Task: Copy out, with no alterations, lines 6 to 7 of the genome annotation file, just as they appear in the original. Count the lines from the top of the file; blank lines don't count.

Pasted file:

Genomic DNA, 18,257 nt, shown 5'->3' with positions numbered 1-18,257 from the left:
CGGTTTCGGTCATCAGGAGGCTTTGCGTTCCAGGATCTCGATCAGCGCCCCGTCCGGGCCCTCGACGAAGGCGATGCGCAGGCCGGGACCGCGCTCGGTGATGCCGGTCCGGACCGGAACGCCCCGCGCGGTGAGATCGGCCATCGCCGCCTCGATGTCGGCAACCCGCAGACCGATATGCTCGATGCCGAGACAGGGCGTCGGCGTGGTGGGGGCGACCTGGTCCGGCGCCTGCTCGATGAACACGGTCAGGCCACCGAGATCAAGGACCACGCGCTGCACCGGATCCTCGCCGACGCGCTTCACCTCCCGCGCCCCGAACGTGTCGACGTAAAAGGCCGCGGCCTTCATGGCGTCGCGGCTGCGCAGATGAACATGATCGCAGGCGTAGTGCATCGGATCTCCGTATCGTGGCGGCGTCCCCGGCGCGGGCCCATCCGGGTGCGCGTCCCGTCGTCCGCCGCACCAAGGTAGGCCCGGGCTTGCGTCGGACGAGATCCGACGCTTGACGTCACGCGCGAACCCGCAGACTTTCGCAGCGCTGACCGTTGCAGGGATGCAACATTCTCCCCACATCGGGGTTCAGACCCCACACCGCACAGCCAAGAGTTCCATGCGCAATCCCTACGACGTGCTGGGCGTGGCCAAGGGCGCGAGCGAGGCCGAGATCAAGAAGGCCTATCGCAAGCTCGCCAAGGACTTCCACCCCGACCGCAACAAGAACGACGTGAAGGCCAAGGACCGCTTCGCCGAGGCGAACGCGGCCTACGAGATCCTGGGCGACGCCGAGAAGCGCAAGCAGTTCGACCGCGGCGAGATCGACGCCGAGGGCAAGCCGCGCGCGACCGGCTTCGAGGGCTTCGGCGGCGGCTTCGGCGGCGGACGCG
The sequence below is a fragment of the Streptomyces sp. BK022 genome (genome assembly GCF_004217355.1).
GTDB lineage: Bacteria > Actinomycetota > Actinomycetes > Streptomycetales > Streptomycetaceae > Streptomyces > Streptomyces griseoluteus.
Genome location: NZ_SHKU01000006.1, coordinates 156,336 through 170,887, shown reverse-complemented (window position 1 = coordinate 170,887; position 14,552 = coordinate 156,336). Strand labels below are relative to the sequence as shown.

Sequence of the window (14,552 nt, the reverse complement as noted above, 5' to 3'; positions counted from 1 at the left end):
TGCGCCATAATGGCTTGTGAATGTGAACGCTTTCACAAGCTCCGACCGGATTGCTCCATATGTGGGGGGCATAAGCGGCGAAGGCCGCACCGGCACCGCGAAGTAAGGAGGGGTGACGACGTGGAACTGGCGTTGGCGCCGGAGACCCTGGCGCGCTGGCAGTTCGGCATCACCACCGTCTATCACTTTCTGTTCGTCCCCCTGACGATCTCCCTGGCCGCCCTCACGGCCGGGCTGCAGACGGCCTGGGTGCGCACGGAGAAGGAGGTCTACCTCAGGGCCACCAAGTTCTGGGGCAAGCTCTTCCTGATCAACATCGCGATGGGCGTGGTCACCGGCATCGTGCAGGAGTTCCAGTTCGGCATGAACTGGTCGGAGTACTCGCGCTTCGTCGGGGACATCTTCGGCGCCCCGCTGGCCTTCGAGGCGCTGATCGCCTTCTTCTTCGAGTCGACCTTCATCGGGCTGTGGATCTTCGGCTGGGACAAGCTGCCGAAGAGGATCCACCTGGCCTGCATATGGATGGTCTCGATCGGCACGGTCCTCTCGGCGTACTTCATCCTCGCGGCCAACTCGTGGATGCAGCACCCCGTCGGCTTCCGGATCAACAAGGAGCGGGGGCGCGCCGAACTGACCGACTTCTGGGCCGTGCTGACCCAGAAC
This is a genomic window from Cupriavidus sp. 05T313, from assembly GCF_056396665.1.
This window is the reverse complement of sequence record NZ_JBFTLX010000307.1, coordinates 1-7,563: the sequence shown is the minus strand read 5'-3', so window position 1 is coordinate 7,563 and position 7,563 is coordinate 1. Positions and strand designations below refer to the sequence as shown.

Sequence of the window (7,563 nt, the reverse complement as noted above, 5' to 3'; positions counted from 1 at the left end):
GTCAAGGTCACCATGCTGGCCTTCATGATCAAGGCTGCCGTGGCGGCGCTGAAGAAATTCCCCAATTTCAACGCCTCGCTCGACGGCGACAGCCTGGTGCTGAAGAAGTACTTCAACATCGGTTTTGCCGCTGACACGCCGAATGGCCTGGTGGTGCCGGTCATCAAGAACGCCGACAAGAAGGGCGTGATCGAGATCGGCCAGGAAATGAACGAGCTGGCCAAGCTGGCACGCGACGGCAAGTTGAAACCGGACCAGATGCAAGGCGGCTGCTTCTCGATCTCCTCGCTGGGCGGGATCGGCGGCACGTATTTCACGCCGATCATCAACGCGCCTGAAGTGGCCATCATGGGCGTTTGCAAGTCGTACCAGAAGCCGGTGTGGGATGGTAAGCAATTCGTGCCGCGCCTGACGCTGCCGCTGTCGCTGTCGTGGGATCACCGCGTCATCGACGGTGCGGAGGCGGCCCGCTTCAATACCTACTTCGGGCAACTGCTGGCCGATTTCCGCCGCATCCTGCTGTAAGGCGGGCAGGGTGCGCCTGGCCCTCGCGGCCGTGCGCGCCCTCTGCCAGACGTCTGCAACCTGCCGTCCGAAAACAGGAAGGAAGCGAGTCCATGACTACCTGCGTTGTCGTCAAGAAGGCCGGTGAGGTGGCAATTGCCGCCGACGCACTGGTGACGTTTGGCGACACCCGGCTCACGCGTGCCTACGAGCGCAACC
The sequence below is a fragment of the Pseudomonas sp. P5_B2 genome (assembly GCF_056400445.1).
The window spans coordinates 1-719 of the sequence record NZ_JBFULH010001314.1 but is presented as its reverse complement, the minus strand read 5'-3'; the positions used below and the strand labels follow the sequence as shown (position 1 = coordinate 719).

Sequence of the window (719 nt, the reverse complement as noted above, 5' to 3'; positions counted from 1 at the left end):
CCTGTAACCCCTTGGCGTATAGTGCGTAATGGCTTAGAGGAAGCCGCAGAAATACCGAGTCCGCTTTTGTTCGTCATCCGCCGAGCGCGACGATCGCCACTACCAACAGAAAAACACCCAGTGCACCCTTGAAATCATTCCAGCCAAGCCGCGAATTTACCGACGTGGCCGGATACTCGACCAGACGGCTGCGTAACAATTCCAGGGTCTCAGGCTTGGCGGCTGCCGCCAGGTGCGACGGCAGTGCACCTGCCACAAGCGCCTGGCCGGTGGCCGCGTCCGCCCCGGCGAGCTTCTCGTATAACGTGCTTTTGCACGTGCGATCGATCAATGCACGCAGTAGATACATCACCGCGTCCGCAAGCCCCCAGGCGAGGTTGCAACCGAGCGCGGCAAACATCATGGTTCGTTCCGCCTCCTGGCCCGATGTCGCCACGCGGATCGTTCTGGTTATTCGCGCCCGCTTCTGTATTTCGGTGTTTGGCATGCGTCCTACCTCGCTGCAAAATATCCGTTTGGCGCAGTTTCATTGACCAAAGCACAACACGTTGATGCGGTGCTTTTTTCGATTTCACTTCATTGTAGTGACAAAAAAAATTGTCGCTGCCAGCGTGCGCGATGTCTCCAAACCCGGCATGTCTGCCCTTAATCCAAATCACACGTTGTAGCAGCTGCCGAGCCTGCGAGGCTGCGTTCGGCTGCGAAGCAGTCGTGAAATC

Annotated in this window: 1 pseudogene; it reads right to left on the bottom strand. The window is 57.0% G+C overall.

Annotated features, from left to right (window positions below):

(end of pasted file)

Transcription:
Sequence of the window (14,552 nt, the reverse complement as noted above, 5' to 3'; positions counted from 1 at the left end):
TGCGCCATAATGGCTTGTGAATGTGAACGCTTTCACAAGCTCCGACCGGATTGCTCCATATGTGGGGGGCATAAGCGGCGAAGGCCGCACCGGCACCGCGAAGTAAGGAGGGGTGACGACGTGGAACTGGCGTTGGCGCCGGAGACCCTGGCGCGCTGGCAGTTCGGCATCACCACCGTCTATCACTTTCTGTTCGTCCCCCTGACGATCTCCCTGGCCGCCCTCACGGCCGGGCTGCAGACGGCCTGGGTGCGCACGGAGAAGGAGGTCTACCTCAGGGCCACCAAGTTCTGGGGCAAGCTCTTCCTGATCAACATCGCGATGGGCGTGGTCACCGGCATCGTGCAGGAGTTCCAGTTCGGCATGAACTGGTCGGAGTACTCGCGCTTCGTCGGGGACATCTTCGGCGCCCCGCTGGCCTTCGAGGCGCTGATCGCCTTCTTCTTCGAGTCGACCTTCATCGGGCTGTGGATCTTCGGCTGGGACAAGCTGCCGAAGAGGATCCACCTGGCCTGCATATGGATGGTCTCGATCGGCACGGTCCTCTCGGCGTACTTCATCCTCGCGGCCAACTCGTGGATGCAGCACCCCGTCGGCTTCCGGATCAACAAGGAGCGGGGGCGCGCCGAACTGACCGACTTCTGGGCCGTGCTGACCCAGAAC